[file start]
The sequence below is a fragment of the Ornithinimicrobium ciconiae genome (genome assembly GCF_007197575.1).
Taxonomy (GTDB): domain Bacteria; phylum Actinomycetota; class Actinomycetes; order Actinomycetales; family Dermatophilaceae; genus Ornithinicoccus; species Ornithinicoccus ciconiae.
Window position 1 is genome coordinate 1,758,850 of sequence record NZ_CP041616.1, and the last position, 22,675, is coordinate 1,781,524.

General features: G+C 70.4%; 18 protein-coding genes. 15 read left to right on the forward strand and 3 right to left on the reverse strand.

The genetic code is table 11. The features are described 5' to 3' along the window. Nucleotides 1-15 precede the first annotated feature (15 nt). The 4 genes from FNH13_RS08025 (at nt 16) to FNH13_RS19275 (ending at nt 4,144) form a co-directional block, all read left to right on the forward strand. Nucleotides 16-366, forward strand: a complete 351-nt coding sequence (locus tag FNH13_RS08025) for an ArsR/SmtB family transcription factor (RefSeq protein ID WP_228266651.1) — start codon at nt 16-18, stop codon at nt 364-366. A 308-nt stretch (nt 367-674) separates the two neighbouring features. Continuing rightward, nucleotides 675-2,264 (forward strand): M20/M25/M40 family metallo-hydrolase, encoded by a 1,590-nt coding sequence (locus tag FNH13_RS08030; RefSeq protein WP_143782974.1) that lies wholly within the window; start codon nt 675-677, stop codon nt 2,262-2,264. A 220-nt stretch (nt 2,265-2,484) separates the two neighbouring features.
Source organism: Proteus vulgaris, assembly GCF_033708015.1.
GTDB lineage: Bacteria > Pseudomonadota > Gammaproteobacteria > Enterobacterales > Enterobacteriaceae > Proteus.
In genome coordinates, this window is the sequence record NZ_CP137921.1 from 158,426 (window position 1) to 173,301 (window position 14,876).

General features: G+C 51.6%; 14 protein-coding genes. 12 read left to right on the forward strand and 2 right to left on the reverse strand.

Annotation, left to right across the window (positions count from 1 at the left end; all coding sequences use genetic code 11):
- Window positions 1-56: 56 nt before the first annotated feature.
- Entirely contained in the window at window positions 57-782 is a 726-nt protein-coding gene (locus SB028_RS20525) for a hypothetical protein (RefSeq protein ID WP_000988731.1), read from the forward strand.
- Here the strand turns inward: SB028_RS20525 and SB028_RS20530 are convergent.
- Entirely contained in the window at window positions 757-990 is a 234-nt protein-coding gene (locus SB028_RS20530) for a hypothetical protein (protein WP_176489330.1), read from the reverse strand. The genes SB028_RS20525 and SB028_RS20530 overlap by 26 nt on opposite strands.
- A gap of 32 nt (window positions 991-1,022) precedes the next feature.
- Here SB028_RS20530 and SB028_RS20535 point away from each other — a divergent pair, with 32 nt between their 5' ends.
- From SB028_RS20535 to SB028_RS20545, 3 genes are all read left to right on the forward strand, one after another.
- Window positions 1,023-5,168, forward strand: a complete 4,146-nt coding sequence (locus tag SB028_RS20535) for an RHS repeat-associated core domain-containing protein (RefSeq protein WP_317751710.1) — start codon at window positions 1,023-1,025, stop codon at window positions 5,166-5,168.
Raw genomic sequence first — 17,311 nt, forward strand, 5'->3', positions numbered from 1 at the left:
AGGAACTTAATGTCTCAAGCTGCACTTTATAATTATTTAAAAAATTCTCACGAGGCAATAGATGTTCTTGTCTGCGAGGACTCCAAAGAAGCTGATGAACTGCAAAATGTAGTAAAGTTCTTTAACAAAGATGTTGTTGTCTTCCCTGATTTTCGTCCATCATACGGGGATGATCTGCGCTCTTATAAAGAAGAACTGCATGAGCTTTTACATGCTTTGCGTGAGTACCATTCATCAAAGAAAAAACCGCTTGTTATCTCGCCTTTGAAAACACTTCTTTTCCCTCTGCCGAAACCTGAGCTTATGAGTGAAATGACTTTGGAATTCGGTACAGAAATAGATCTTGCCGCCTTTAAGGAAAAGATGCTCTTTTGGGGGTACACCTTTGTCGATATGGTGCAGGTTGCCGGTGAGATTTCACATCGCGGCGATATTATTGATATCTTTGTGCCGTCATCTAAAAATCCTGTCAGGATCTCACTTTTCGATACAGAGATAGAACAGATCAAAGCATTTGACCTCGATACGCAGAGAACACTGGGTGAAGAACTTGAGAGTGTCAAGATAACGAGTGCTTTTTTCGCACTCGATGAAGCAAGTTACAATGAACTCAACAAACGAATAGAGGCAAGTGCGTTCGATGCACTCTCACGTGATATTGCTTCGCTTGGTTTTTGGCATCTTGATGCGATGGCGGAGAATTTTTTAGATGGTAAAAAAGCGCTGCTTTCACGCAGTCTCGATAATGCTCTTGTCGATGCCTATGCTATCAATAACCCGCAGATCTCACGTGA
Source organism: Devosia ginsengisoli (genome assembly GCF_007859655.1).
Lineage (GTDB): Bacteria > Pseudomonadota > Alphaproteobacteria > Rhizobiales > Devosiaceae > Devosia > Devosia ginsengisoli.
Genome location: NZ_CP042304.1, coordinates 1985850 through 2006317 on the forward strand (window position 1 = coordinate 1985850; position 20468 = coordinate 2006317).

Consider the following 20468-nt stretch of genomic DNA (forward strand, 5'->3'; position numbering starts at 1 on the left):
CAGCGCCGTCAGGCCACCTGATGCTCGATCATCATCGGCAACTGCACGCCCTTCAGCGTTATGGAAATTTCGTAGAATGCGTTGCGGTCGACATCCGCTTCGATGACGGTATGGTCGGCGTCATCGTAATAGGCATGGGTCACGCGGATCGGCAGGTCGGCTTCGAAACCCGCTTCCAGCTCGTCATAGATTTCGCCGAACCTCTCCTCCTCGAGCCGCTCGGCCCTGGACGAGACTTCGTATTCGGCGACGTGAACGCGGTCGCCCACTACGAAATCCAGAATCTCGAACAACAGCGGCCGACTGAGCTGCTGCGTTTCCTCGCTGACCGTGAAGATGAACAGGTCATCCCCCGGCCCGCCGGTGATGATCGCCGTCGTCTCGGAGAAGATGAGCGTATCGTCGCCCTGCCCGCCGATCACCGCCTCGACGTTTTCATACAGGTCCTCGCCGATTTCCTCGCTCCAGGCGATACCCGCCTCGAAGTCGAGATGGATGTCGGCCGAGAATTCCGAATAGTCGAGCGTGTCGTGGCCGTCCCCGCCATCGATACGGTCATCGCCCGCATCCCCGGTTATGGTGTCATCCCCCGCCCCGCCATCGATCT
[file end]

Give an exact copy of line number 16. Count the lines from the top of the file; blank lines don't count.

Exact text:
- Here SB028_RS20530 and SB028_RS20535 point away from each other — a divergent pair, with 32 nt between their 5' ends.